"....Redhat is so happy with their achievement of bundling Xen package that they suddenly decided to embrace KVM instead and ditch Xen !!..." Actually, that had more to do with Citrix buying VMware, which meant Red Hat could no longer be assured of equal access to code or updates should Citrix get cuddly with another vendor, and because they decided KVM would give them both a competitive edge and a unique offering.
"....Did HP manage to port HP-UX on Itanic ?...." Erm, yes, a long time ago. Do you actually know anything about hp-ux?
"....What a shame that they don't have a type-1 hypervisor for their high end boxes,..." Hmmm, lets see now - they had software (vpars) and hardware (npars) partitioning for PA-RISC long before Sun had either on Slowaris, and then they got hardware partitions and Integrity Virtual Machines out and working for Itanium before Sun had anything like it for Slowaris. I think you need to go back and do a little research.
"....pity for them that they can't just lift the magical HP-UX port from some open-source project, was that too much effort considering the Xen guys already have a port of Xen hypervisor on the Itanic ?...." Well, considering they didn't need it for Itanium as Integrity Vritual Machines already did what VMware ESX or Xen do there wasn't the need. However, you can load Red Hat onto an Integrity server and fire up Xen if you want, it is fully supported and works (unlike xVM).
RE: Twatt Bryant
"....Seriously, does anyone have any further doubt or need any more proof as to how old this guy is?...." I suppose the fact I can use words of more than one syllable does probably put me at an older age group than you and your fellow playground buddies. The funny bit is I have embraced new technologies whilst you still cling blindly to the dinosaur of modern computing. In the parlance of the playground - suck on that, doofus - pwned!
What have Red Hat done?
To answer a fair question "what have Red Hat done"? The answer is they have taken a student's project which built a Unix-like operating system, and further developed it into a robust, feature-rich operating system which has eclipsed all other Unix-like OSs in features, ease of use, brand recognition, and popularity on servers. Red Hat make money by selling formal support for a branded Linux distribution based upon this work.
About half of the work flowing into Linux comes from Red Hat, and this has been so from the beginning of Red Hat. Jon Corbet of Linux Weekly News regularly publishes articles about what came from whom in the most recent release of the Linux kernel.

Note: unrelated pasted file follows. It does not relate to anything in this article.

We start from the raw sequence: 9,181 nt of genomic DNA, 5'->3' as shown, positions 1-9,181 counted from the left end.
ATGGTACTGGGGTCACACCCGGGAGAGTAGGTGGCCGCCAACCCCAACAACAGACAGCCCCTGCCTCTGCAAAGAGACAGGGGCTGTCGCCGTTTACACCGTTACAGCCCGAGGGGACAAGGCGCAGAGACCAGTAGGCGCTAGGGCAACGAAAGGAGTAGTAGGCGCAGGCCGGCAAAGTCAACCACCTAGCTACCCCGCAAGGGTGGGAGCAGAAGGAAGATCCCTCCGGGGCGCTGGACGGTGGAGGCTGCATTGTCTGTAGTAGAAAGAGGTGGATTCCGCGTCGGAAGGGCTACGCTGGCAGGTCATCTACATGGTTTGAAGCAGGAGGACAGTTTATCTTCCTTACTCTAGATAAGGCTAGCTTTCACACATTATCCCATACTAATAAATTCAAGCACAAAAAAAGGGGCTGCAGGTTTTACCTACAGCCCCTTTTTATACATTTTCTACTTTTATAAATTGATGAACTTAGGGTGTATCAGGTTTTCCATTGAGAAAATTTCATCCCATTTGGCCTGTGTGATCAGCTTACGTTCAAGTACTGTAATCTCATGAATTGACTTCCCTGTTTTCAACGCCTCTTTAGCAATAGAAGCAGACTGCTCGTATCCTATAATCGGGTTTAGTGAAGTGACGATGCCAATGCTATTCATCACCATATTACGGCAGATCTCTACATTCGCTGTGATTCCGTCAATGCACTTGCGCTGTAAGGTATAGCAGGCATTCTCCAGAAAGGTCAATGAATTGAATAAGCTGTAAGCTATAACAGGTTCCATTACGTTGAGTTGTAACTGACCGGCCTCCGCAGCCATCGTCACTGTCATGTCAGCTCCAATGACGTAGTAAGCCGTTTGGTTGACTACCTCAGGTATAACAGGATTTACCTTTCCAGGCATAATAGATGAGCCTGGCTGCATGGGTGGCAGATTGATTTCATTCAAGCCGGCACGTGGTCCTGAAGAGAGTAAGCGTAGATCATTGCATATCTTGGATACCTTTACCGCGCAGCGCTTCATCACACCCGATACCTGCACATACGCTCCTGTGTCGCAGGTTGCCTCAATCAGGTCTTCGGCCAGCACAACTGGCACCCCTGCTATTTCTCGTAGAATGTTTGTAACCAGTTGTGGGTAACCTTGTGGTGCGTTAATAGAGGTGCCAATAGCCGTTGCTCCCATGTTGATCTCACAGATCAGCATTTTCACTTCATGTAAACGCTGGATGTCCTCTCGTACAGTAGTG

If you are looking for technical triumphs, then I'd nominate SELinux (which Red Hat did not invent, but for which Red Hat paid the most expensive part -- the writing of the security rules) and which Red Hat had the balls to deploy.
I do disagree with the article about the transparency of Red Hat's revenues. These revenues are mainly for support, and there is precious little information or examination of this support. For a start: how many customers, at what discount, and how happy are they? How much does Red Hat's strong brand and innovation tie users of the operating system to Red Hat's support?
I vote for Sun to die
I want Sun to die, just so Matt can go back under his rock.
HP-UX is doomed anyway so why care
To be honest, OpenSolaris is the way to go. Look at the features it has already, they're pretty damn nice! And when did it all start? And what will happen to Solaris? Right, it will inherit the features!!!
I think that will give sun a serious chance back in the business workstation arena. Sun and OSS will embrace and extend .... Made me consider getting a new sun for @home.
OpenOffice/StarOffice will sit on MS Office in 5 years, you'll see it come!
RE: HP-UX is doomed anyway so why care
Simple - the high-end is where the major deals are struck, those deals are margin-rich and loaded with support options and services that mean the actual sale can be two or more times the value of the hardware. That hihg-end is still dominated by commercial UNIX and probably will still be for a few years to come, so being top dog in hihg-end UNIX means being the dog with the biggest profits. That is why hp-ux is not doomed, because it still makes hp enough money for them to invest in its development and make a profit.
"....To be honest, OpenSolaris is the way to go...." Which is why it is being ignored by the community and by the commercial market. Face it, CentOS is more popular. How few downloads has Sun turned into support contracts? A pittance. OpenSolaris is just another drain on Sun's dwindling resources in a vain attempt to defeat Linux.